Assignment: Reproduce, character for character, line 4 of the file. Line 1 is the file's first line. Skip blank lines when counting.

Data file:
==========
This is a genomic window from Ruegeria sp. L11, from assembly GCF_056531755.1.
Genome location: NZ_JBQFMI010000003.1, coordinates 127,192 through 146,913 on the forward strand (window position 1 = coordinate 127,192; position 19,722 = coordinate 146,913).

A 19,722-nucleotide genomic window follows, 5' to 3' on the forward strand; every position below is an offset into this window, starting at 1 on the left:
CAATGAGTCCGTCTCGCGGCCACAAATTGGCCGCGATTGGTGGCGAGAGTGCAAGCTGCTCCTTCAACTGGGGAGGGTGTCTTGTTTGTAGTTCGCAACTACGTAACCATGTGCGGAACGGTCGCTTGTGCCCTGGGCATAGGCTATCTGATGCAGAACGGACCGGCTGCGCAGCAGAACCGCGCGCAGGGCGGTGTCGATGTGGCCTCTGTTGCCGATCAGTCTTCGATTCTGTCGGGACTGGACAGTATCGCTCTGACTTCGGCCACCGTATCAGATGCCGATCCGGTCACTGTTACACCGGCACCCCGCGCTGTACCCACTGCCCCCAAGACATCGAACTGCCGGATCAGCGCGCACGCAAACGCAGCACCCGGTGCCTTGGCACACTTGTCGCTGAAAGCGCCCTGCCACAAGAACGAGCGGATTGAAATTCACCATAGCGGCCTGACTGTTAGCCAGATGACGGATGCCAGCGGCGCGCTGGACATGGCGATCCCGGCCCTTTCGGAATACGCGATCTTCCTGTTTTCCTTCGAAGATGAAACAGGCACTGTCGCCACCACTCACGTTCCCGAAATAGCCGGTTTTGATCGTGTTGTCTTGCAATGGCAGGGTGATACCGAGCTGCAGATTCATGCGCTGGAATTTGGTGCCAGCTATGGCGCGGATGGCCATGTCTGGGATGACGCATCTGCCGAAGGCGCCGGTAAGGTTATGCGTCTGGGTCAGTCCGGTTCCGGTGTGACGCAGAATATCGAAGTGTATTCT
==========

CAATGAGTCCGTCTCGCGGCCACAAATTGGCCGCGATTGGTGGCGAGAGTGCAAGCTGCTCCTTCAACTGGGGAGGGTGTCTTGTTTGTAGTTCGCAACTACGTAACCATGTGCGGAACGGTCGCTTGTGCCCTGGGCATAGGCTATCTGATGCAGAACGGACCGGCTGCGCAGCAGAACCGCGCGCAGGGCGGTGTCGATGTGGCCTCTGTTGCCGATCAGTCTTCGATTCTGTCGGGACTGGACAGTATCGCTCTGACTTCGGCCACCGTATCAGATGCCGATCCGGTCACTGTTACACCGGCACCCCGCGCTGTACCCACTGCCCCCAAGACATCGAACTGCCGGATCAGCGCGCACGCAAACGCAGCACCCGGTGCCTTGGCACACTTGTCGCTGAAAGCGCCCTGCCACAAGAACGAGCGGATTGAAATTCACCATAGCGGCCTGACTGTTAGCCAGATGACGGATGCCAGCGGCGCGCTGGACATGGCGATCCCGGCCCTTTCGGAATACGCGATCTTCCTGTTTTCCTTCGAAGATGAAACAGGCACTGTCGCCACCACTCACGTTCCCGAAATAGCCGGTTTTGATCGTGTTGTCTTGCAATGGCAGGGTGATACCGAGCTGCAGATTCATGCGCTGGAATTTGGTGCCAGCTATGGCGCGGATGGCCATGTCTGGGATGACGCATCTGCCGAAGGCGCCGGTAAGGTTATGCGTCTGGGTCAGTCCGGTTCCGGTGTGACGCAGAATATCGAAGTGTATTCT